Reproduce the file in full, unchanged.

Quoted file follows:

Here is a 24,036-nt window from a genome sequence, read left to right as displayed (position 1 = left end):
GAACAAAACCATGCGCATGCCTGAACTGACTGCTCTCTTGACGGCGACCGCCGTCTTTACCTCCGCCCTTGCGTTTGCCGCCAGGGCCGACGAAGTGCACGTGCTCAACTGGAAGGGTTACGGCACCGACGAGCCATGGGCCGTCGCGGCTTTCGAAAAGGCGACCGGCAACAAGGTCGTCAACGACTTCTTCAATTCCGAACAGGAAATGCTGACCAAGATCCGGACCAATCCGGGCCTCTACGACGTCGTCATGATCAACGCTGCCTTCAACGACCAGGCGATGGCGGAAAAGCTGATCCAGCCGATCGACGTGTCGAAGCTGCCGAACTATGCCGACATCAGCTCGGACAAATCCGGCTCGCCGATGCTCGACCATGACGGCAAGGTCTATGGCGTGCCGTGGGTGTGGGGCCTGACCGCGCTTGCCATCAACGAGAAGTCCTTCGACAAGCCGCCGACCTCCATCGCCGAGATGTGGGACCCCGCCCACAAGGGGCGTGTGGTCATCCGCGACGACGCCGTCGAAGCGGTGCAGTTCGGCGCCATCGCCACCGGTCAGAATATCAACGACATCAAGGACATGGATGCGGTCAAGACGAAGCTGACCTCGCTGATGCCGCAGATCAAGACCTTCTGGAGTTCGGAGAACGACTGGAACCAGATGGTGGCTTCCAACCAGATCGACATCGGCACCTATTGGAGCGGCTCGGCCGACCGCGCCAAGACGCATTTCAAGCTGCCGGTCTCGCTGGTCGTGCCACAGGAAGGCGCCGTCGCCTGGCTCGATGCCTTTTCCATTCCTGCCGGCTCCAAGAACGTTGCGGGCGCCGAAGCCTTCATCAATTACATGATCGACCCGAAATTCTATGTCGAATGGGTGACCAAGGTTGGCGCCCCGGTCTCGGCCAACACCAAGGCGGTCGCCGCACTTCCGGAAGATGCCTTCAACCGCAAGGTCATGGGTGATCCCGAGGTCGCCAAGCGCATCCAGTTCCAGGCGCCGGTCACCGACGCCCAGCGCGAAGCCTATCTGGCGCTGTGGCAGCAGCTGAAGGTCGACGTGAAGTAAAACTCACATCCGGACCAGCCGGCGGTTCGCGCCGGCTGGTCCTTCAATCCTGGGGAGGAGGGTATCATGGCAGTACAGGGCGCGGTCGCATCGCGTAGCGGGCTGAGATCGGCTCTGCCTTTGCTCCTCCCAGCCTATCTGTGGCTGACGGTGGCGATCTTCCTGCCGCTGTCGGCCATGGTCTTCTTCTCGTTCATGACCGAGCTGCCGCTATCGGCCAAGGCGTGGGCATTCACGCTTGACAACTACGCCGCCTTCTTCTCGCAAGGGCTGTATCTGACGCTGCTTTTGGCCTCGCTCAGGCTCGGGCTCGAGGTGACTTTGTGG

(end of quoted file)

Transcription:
Here is a 24,036-nt window from a genome sequence, read left to right as displayed (position 1 = left end):
GAACAAAACCATGCGCATGCCTGAACTGACTGCTCTCTTGACGGCGACCGCCGTCTTTACCTCCGCCCTTGCGTTTGCCGCCAGGGCCGACGAAGTGCACGTGCTCAACTGGAAGGGTTACGGCACCGACGAGCCATGGGCCGTCGCGGCTTTCGAAAAGGCGACCGGCAACAAGGTCGTCAACGACTTCTTCAATTCCGAACAGGAAATGCTGACCAAGATCCGGACCAATCCGGGCCTCTACGACGTCGTCATGATCAACGCTGCCTTCAACGACCAGGCGATGGCGGAAAAGCTGATCCAGCCGATCGACGTGTCGAAGCTGCCGAACTATGCCGACATCAGCTCGGACAAATCCGGCTCGCCGATGCTCGACCATGACGGCAAGGTCTATGGCGTGCCGTGGGTGTGGGGCCTGACCGCGCTTGCCATCAACGAGAAGTCCTTCGACAAGCCGCCGACCTCCATCGCCGAGATGTGGGACCCCGCCCACAAGGGGCGTGTGGTCATCCGCGACGACGCCGTCGAAGCGGTGCAGTTCGGCGCCATCGCCACCGGTCAGAATATCAACGACATCAAGGACATGGATGCGGTCAAGACGAAGCTGACCTCGCTGATGCCGCAGATCAAGACCTTCTGGAGTTCGGAGAACGACTGGAACCAGATGGTGGCTTCCAACCAGATCGACATCGGCACCTATTGGAGCGGCTCGGCCGACCGCGCCAAGACGCATTTCAAGCTGCCGGTCTCGCTGGTCGTGCCACAGGAAGGCGCCGTCGCCTGGCTCGATGCCTTTTCCATTCCTGCCGGCTCCAAGAACGTTGCGGGCGCCGAAGCCTTCATCAATTACATGATCGACCCGAAATTCTATGTCGAATGGGTGACCAAGGTTGGCGCCCCGGTCTCGGCCAACACCAAGGCGGTCGCCGCACTTCCGGAAGATGCCTTCAACCGCAAGGTCATGGGTGATCCCGAGGTCGCCAAGCGCATCCAGTTCCAGGCGCCGGTCACCGACGCCCAGCGCGAAGCCTATCTGGCGCTGTGGCAGCAGCTGAAGGTCGACGTGAAGTAAAACTCACATCCGGACCAGCCGGCGGTTCGCGCCGGCTGGTCCTTCAATCCTGGGGAGGAGGGTATCATGGCAGTACAGGGCGCGGTCGCATCGCGTAGCGGGCTGAGATCGGCTCTGCCTTTGCTCCTCCCAGCCTATCTGTGGCTGACGGTGGCGATCTTCCTGCCGCTGTCGGCCATGGTCTTCTTCTCGTTCATGACCGAGCTGCCGCTATCGGCCAAGGCGTGGGCATTCACGCTTGACAACTACGCCGCCTTCTTCTCGCAAGGGCTGTATCTGACGCTGCTTTTGGCCTCGCTCAGGCTCGGGCTCGAGGTGACTTTGTGG